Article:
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The Hurried, Urgent Side of the Doom Metal Parade - 96%

bayern, May 17th, 2017

Trouble are an interesting band; they fall into two categories: the doom and the Christian metal one. However, they don’t epitomize either of them fully; they tended to be quite fast and aggressive for the former, and were not enough preachy and dogmatic for the latter. I’m writing in past tense cause the band under its new form isn’t exactly the band it used to be despite the omnipresence of the old Rick Wartell/Bruce Franklin guitar duo. You know what I mean, the absence of this inimitable high-strung throat called Eric Wagner…

Yes, it’s difficult to accept the band without him wailing heart-rendingly behind the mike. His unique croon is a most characteristic feature from the band’s early repertoire that had a really auspicious start in the form of the excellent self-titled debut which combined sorrowful Sabbath-esque dirges with sudden thrashy outbursts of fury, a one-of-a-kind combination that attracted a wider range of fans. Not willing to lose the inertia, the guys nailed down the album reviewed here less than a year later. Not surprisingly, the style is pretty much the same the band further honing their original approach. The elegiac balladic beginning of the opening title-track is the best possible introduction into the sombre, dark world of the band, Wagner soaring above the proceedings with a hypnotic, levelled timbre; as the riffs become more dynamic and more intense so does the vocal performance the man hitting the higher registers with brilliant melodic tunes flying around reaching some kind of a culmination at the end. “Pray for the Dead” rises amidst a whirlwind of virtuous leads before a superb melodic inauguration announces the arrival of one of the finest doom metal anthems in the annals of the genre with the dramatic chorus, the versatile vocal exploits, the gorgeous leads, and the heavy seismic riffage.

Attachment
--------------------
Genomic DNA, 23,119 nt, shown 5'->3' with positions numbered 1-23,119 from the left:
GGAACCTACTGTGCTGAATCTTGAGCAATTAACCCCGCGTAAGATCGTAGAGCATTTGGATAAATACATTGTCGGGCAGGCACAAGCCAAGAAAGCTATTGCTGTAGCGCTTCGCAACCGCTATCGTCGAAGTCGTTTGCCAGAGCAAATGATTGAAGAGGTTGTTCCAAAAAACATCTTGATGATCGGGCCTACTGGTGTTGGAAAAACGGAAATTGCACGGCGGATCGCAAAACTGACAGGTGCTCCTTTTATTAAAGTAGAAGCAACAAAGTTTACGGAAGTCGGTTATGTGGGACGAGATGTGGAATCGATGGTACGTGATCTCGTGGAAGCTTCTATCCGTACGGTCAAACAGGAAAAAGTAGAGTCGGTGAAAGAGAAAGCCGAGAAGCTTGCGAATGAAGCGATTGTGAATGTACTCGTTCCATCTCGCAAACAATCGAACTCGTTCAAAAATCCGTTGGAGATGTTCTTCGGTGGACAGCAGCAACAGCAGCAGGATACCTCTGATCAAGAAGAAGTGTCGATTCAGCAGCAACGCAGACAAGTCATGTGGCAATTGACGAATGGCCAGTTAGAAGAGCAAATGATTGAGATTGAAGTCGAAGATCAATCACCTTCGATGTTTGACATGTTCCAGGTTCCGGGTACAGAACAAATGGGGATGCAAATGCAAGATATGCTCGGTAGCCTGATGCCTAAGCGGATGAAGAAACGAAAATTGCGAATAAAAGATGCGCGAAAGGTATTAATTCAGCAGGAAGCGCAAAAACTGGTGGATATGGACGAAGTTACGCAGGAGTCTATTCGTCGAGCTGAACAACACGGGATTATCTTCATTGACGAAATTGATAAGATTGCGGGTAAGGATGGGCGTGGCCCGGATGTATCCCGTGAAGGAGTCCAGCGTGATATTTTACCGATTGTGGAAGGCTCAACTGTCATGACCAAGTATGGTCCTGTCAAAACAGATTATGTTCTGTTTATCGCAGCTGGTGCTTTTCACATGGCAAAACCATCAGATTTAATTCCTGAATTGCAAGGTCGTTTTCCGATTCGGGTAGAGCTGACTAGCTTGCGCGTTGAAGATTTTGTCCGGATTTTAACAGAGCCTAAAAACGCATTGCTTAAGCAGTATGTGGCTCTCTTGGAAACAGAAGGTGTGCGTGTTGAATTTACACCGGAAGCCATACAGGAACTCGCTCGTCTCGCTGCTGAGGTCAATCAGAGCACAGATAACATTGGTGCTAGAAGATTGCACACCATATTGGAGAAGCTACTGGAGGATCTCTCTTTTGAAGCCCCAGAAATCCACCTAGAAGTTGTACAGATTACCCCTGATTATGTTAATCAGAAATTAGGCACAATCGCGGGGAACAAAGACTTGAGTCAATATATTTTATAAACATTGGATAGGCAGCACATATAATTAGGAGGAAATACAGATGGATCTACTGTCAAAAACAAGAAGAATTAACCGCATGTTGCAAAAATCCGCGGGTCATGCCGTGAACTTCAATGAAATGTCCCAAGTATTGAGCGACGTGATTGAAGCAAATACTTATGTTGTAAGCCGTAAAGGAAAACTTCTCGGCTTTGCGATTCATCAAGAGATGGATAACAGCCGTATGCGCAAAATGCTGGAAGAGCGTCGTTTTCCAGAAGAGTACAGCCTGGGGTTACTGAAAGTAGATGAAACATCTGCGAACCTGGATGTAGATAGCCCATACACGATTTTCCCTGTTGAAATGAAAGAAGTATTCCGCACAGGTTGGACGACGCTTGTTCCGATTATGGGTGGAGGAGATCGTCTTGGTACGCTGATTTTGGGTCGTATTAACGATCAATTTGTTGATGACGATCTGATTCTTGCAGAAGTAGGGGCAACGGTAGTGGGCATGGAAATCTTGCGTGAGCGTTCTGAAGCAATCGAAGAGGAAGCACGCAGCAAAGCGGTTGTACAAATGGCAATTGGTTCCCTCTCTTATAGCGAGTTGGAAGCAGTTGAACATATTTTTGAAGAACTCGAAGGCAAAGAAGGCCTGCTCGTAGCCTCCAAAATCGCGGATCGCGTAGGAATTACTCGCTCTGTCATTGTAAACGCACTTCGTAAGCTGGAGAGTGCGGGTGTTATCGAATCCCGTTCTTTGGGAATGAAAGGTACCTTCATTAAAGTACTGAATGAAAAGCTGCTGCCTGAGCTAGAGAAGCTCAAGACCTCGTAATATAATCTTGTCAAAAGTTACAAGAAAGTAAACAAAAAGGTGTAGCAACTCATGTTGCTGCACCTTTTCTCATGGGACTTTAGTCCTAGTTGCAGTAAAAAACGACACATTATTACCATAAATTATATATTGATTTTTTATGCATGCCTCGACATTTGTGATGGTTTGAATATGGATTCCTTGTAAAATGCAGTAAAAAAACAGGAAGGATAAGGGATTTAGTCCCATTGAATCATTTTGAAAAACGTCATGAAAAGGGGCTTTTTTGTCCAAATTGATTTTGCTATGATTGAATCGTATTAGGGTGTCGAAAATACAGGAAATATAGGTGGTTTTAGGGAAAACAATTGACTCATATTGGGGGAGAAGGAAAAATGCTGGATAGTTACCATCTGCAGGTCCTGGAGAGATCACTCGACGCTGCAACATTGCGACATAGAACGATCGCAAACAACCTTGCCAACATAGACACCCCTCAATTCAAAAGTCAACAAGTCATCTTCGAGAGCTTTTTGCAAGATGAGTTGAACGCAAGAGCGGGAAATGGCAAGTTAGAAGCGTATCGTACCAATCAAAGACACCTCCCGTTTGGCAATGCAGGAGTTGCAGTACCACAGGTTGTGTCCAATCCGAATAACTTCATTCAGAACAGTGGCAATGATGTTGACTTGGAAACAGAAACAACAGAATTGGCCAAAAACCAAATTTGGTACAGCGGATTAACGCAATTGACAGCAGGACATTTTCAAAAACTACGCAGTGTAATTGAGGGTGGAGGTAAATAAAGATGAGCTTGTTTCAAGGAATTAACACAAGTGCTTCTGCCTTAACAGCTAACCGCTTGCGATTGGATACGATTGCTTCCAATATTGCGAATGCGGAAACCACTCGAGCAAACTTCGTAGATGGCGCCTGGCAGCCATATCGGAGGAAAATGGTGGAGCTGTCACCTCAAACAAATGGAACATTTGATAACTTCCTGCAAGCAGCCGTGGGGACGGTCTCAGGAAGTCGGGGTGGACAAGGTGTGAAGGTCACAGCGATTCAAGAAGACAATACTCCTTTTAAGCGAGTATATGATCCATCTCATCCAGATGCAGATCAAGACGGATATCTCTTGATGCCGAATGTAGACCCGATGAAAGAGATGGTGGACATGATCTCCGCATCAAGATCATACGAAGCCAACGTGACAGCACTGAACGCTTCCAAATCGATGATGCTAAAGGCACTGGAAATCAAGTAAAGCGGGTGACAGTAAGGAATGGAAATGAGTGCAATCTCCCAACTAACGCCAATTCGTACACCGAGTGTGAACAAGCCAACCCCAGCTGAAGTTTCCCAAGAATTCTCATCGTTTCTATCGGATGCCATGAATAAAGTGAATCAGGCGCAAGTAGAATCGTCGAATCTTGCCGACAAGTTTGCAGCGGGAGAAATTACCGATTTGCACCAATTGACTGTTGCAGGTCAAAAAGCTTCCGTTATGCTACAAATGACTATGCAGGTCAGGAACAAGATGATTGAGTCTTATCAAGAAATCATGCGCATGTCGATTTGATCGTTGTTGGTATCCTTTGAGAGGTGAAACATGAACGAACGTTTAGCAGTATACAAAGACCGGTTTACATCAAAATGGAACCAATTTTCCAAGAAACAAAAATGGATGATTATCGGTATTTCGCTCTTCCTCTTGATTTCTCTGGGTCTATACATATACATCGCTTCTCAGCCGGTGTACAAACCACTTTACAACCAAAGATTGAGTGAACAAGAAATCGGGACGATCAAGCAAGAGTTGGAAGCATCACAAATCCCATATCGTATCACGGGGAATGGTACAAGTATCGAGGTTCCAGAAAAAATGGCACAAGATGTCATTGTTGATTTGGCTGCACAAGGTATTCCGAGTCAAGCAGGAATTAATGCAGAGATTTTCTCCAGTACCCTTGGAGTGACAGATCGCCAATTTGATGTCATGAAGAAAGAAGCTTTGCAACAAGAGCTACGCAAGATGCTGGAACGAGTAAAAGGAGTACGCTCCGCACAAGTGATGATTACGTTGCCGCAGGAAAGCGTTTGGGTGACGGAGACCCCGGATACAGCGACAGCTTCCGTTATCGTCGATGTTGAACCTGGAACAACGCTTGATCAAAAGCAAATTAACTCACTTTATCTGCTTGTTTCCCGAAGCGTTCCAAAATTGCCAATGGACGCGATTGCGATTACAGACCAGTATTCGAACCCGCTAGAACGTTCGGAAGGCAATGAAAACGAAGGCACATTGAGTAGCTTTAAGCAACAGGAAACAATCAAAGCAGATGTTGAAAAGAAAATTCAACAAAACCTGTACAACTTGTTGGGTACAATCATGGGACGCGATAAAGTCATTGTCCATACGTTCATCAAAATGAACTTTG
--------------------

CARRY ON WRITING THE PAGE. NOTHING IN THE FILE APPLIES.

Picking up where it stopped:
We’ll all start praying for the dead for sure after such a masterpiece although the following “Fear no Evil” is a much faster proposition the guys bringing the winds of speed metal in a truly marvellous fashion before the magnanimous elegy that “The Wish” is, a nearly 12-min saga which begins with more balladic sorrow before the ship-sinking riffage settles in with Wagner ruling the proceedings with operatic, Robert Plant-like pathos his soulful tirades floating above the morose sea of heavy unperturbed guitars which stride is enhanced by a supreme lead break that any Shrapnel performer would die for; the more energetic delivery in the second half brings Sabbath’s more vivid material to mind with the leads providing a compelling finale. “The Truth is What is” contains one of Wagner’s most memorable lines and is another doom metal highlight with Sabbath-esque leanings and a few bluesy histrionics not to mention the fever-pitch speedy epitaph. “Wickedness of Man” starts as mournful doom at its finest, but the guys step on the pedal before long and unleash a couple of admirable impetuous gallops in the middle although the sombre heavy tone isn’t broken that much by these faster-paced additives that acquire a fuller shape on “Gideon” which rages forward with sharp cutting riffs and a wider array of rhythmic changes.

Wartell and Franklin are simply too good to be restricted to slow doomy chords exclusively. Their more proficient, also more dynamic side cries out for expression hence the frequent speedy “skirmishes” which bring some of the most dazzling guitar work ever encountered on a supposed doom metal recording, second only to Mike Wead’s pyrotechnics on the Memento Mori and Abstrakt Algebra efforts. Because of these guys’ wizardry the Trouble albums, at least the first four, stuck out of the pack easily making it hard for the audience to place them in just one particular niche. On the other hand, if you think of it, even Black Sabbath themselves experimented extensively outside the doom metal parametres (just remember “Children of the Grave” and “Symptom of the Universe” for two of the more prominent examples) leaving the “doom” tag describing the mood, the atmosphere and the overall guitar tone rather than the pace and the dynamics within. Even the leaders Candlemass have been tempted by the speed and aggression almost turning their “Ancient Dreams” opus into a thrash metal fiesta because of that. However, for our friends here the faster ways of execution have always played a significant role, and they took bigger proportions on their future works delineating them from the doom metal brotherhood.

In this train of thought this “skull” here remains their biggest legacy to said brotherhood alongside the debut. Trouble were just too “troublesome” to remain squared in the company of Saint Vitus, Pentagram and the likes although both their albums after the reformation in the new millennium have their hefty doomy vibes with the psychedelic flavour from their 90’s period still felt in the air. They have to be more careful now as they have a strong competition from The Skull… no, not the album reviewed here, the new Eric Wagner project started in 2012 which is another fine addition to the doom metal roster, paying tribute to their finest hour with the band name, and not only. The Trouble fans should be happy since they will have more than one act to follow; the doom metal parade will always find a room for one more “skull” be it slow or coming with a pleasant shade of speed.